Which one of these lies are you buying into?

(Hint: I’ve been guilty of all of ’em in the past.)

1. I don’t need to listen to my mix on anything other than my studio monitors.

2. The more time I spend on this mix, the more perfect it will be.

3. This mix sounds bad in my car because my car stereo sucks.

4. If I can’t hear something in the mix, it’s because I haven’t compressed it enough.

5. I can make this mix sound huge by mixing through a limiter.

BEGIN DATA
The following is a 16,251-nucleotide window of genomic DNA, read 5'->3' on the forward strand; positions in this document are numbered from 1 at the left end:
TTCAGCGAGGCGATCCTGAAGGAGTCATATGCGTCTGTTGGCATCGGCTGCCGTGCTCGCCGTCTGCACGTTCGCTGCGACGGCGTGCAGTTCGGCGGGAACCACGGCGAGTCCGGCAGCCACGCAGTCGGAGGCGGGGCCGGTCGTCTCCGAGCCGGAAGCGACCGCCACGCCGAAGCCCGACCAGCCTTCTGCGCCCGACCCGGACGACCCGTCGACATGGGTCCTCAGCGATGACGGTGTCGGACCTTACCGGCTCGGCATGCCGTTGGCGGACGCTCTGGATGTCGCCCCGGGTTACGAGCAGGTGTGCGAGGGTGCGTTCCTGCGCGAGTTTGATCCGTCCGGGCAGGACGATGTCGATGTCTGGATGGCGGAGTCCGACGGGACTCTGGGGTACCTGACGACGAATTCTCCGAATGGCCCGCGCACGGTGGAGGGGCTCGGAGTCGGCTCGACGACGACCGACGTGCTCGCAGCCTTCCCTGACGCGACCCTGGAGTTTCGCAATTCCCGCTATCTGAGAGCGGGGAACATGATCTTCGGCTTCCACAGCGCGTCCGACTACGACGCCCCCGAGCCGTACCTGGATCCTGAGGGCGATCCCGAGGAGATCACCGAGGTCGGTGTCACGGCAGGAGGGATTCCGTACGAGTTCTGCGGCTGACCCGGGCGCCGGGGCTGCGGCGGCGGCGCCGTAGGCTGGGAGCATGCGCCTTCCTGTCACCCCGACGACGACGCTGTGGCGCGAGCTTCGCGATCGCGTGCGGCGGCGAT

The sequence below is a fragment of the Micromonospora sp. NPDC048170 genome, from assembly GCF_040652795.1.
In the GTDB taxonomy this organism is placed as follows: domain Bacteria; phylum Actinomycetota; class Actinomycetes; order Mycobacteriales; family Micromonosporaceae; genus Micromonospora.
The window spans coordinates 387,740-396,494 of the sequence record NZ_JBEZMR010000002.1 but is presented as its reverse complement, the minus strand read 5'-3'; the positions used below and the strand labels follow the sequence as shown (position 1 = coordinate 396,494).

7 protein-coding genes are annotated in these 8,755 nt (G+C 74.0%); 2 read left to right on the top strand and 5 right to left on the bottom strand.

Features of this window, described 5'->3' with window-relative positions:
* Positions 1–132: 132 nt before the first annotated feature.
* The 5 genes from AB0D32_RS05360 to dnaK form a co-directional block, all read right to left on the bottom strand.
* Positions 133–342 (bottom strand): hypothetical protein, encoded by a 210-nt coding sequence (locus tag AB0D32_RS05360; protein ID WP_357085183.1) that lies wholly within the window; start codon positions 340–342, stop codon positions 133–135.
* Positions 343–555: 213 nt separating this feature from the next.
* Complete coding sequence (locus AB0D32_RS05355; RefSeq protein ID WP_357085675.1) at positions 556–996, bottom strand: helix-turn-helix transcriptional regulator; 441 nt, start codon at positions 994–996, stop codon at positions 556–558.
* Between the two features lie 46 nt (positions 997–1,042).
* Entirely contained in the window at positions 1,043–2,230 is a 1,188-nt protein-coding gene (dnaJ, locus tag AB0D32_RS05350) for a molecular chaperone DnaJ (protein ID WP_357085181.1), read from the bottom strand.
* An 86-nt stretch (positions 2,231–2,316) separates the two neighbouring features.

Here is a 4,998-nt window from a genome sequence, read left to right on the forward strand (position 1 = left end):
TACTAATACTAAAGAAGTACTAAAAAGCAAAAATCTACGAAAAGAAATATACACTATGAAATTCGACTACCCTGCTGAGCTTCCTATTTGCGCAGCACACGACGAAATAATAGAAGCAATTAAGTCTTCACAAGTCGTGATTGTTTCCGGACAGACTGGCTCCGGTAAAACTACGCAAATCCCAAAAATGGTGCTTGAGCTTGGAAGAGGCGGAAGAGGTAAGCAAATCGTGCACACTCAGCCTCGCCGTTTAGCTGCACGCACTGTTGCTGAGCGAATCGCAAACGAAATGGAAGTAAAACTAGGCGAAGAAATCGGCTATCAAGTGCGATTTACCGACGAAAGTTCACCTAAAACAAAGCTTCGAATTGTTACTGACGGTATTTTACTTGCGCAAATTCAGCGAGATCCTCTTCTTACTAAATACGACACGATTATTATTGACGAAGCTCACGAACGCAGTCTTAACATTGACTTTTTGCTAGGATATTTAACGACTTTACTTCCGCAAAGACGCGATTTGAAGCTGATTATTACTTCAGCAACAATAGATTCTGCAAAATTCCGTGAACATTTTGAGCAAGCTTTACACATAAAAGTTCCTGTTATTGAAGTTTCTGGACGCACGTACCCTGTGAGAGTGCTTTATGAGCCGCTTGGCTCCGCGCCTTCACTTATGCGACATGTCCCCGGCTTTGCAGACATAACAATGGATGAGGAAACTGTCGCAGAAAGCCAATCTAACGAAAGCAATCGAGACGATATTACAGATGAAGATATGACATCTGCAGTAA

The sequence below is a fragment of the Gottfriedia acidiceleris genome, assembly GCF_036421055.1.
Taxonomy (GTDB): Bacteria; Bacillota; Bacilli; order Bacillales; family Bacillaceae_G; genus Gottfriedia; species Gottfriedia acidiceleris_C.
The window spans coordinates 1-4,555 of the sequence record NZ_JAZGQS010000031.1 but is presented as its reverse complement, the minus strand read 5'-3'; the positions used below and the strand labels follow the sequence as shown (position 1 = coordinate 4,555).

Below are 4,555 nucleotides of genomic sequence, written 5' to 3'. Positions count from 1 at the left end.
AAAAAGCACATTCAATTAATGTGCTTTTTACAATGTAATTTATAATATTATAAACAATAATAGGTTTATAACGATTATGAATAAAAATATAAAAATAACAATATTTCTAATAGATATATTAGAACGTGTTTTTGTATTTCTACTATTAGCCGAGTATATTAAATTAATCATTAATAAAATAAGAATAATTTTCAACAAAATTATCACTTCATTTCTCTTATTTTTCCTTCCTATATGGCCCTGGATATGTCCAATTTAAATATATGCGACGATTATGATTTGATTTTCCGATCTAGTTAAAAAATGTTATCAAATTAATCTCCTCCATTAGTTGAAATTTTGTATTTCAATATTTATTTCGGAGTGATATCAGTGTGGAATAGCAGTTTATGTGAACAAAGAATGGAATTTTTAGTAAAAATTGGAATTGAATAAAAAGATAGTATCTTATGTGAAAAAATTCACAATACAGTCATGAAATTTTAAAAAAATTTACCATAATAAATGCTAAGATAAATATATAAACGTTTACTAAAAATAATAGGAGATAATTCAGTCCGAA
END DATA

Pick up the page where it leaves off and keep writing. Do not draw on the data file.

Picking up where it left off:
6. It’s better to spend 3 hours “fixing” a crappy guitar recording than to spend 30 minutes re-recording it properly.

7. “Get it right at the source” is only a suggestion. I can still get great mixes, even with bad-sounding recordings.

8. Maybe no one will notice that this guitar part is out of tune.

9. The snare drum gets lost in the mix, but it sounds amazing in solo, and that’s all that matters.

10. This reference mix sounds worse than my mix. I must be awesome!

Mixing’s a tricky business. And knowing the right way to use compression is a big part of the battle.

For the cold, hard truth about compression, go here:


Joe Gilder